Brooklyn Pediatrician Comments on Report Stating Longer TV Hours Means Less Sleep for Kids



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Brooklyn Pediatrician Comments on Report Stating Longer TV Hours Means Less Sleep for Kids

Responding to an article posted on Medical News Today, Dr. Demetrios Gabriel formerly of Gabriel Pediatrics says that sleep deprivation for children can be detrimental to their physical and mental health as their bodies and mind are developing fast

Brooklyn, NY / / ACCESSWIRE / April 19, 2014 / Dr. Demetrios Gabriel formerly of Gabriel Pediatrics, reacts to an article posted on Medical News Today which reports that children who are spending more time in front of the television before bed, are experiencing less sleep according to researchers from Massachusetts General Hospital for Children and Harvard School of Public Health.

The article states that researchers followed 1,800 children between 6 months old and 7 years old, and their mothers who were enrolled in a program called Project Visa, which examines children's health. The mothers answered several questions about their child's television and sleeping habits. Some questions asked included: How much time was spent watching television, how much time a child spent time in a room where the television was on as infants, whether or not their child had a television in their bedroom, and how much their child slept on average per night.

Additionally the article writes, "Every extra hour of TV viewing time was associated with 7 fewer minutes of daily sleep time, and the link was stronger for boys than for girls." The study also found that "ethnic and racial minority youngsters were also more likely to sleep in a room with a TV." This increases the chance that children will be watching the television which could mean a deprived sleep and a disrupted sleeping pattern.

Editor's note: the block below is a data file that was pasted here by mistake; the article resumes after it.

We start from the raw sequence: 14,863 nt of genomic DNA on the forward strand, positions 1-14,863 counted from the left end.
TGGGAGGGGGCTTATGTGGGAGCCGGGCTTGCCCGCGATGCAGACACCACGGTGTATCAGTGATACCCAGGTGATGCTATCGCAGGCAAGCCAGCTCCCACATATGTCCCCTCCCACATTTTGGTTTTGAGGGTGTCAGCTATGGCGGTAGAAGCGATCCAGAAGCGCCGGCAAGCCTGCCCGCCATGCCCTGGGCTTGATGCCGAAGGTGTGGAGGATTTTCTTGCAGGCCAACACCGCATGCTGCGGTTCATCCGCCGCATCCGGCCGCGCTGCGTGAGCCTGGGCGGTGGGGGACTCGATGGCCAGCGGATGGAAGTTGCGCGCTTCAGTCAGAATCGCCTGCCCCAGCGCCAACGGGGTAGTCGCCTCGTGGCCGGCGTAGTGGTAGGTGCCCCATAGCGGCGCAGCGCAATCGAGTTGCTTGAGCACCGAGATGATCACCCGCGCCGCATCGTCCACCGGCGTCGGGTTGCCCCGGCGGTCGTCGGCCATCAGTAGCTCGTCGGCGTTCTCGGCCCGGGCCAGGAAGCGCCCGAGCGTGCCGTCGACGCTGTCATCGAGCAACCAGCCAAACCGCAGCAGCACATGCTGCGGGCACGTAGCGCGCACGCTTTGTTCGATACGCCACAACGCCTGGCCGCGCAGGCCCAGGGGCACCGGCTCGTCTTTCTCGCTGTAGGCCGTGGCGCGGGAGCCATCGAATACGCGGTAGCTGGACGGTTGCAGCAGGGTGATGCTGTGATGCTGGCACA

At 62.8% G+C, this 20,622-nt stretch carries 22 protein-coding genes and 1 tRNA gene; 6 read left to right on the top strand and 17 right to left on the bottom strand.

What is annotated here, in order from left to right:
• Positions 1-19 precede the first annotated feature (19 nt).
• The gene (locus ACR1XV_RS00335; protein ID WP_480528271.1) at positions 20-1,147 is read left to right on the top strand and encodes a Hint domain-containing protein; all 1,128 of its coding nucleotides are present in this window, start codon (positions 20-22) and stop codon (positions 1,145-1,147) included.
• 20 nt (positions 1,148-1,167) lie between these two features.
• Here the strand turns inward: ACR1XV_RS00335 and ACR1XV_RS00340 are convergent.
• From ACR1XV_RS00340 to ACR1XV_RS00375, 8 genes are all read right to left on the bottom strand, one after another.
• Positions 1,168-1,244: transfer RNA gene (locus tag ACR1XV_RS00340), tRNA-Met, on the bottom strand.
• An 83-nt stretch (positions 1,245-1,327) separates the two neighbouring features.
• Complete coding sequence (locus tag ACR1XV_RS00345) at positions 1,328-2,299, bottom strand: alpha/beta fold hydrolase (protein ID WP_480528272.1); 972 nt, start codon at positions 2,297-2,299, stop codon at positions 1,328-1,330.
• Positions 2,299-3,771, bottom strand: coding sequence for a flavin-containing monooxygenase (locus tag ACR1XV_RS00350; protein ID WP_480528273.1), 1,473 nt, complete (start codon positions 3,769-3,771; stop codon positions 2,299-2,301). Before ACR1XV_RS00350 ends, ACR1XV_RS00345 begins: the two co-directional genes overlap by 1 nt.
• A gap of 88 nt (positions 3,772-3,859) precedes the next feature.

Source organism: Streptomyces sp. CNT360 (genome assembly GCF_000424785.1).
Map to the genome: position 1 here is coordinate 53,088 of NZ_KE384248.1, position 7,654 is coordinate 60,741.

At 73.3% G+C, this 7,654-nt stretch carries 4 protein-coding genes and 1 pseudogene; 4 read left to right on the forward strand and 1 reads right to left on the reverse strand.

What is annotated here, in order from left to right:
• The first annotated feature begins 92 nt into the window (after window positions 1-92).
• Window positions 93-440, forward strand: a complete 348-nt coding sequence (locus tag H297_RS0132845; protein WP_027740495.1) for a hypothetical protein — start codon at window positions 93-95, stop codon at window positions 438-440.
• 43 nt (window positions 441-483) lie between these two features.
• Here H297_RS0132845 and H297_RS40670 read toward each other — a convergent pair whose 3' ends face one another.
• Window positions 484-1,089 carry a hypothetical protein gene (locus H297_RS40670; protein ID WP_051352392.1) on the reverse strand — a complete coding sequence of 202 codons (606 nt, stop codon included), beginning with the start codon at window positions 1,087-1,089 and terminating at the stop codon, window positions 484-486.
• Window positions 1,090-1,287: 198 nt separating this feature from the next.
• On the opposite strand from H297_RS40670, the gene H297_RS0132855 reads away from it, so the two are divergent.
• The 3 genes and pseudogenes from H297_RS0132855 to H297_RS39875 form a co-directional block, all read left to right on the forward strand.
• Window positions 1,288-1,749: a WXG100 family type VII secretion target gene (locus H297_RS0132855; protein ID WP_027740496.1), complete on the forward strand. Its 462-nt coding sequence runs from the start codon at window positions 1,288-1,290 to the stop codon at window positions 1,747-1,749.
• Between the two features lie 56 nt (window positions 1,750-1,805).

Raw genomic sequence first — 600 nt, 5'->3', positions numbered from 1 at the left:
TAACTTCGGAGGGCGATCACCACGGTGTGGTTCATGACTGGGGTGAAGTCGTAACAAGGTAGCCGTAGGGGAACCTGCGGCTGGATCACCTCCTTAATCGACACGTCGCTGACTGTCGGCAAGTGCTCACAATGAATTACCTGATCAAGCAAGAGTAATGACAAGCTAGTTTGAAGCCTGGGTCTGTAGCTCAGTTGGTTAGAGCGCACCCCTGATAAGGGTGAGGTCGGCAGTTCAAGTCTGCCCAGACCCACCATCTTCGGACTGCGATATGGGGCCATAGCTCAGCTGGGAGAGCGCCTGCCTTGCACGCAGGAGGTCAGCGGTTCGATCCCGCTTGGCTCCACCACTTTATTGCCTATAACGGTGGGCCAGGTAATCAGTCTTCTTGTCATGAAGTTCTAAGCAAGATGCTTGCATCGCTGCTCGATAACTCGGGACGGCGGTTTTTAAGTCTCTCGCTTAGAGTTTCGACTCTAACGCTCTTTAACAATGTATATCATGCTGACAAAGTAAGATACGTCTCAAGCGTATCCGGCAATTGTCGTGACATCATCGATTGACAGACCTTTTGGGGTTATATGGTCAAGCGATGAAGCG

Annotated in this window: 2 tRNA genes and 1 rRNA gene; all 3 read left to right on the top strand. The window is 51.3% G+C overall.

Medical News Today has published other articles claiming that bedroom televisions may lead to childhood obesity as well.

Dr. Demetrios Gabriel believes that this study proves what has long been assumed; increased television viewing can affect the health of children. Gabriel says that "While 7 minutes less sleep seems negligible, the time can certainly add up and negatively impact the health of a young child." Gabriel explains, "Children should take full advantage of sleep at a young age and anything that may affect this, should be reduced to a minimal amount." Dr. Gabriel feels that parents should limit TV time and monitor their child's sleep patterns closely to help prevent sleep deprivation.

Gabriel Pediatrics provided comprehensive pediatric care to children throughout the New York area with practices both in Brooklyn and Staten Island. Their board certified pediatricians and experienced staff helped provide a very warm and nurturing environment for all their patients. Their approach combined the latest treatment methods with the personal attention everyone should expect from their doctor. Simply put, we understood the importance of communication and trust and they earned that trust one family at a time.

Contact: Scott Darrohn, [email protected], 855-347-4228  


SOURCE: Gabriel Pediatrics